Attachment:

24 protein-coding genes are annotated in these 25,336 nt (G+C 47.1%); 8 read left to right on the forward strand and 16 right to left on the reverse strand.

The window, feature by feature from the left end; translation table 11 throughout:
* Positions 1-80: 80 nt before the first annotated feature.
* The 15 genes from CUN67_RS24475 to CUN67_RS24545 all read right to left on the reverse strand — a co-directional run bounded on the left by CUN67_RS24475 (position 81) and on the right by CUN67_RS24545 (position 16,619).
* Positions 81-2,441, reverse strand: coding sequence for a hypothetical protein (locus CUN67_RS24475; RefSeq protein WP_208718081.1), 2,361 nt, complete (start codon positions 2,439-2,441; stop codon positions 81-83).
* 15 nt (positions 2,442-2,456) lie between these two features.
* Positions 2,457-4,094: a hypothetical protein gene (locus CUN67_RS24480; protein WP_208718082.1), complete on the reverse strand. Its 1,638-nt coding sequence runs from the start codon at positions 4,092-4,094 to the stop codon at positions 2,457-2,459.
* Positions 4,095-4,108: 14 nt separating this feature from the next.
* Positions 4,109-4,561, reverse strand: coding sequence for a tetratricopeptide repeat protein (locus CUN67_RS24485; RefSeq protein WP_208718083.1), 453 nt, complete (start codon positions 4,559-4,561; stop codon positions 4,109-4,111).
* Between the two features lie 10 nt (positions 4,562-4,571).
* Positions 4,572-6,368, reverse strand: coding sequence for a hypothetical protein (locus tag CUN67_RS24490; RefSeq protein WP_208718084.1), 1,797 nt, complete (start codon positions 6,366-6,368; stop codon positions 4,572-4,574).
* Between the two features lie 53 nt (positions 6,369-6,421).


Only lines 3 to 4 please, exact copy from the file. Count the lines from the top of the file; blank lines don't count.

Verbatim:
* Positions 1-80: 80 nt before the first annotated feature.
* The 15 genes from CUN67_RS24475 to CUN67_RS24545 all read right to left on the reverse strand — a co-directional run bounded on the left by CUN67_RS24475 (position 81) and on the right by CUN67_RS24545 (position 16,619).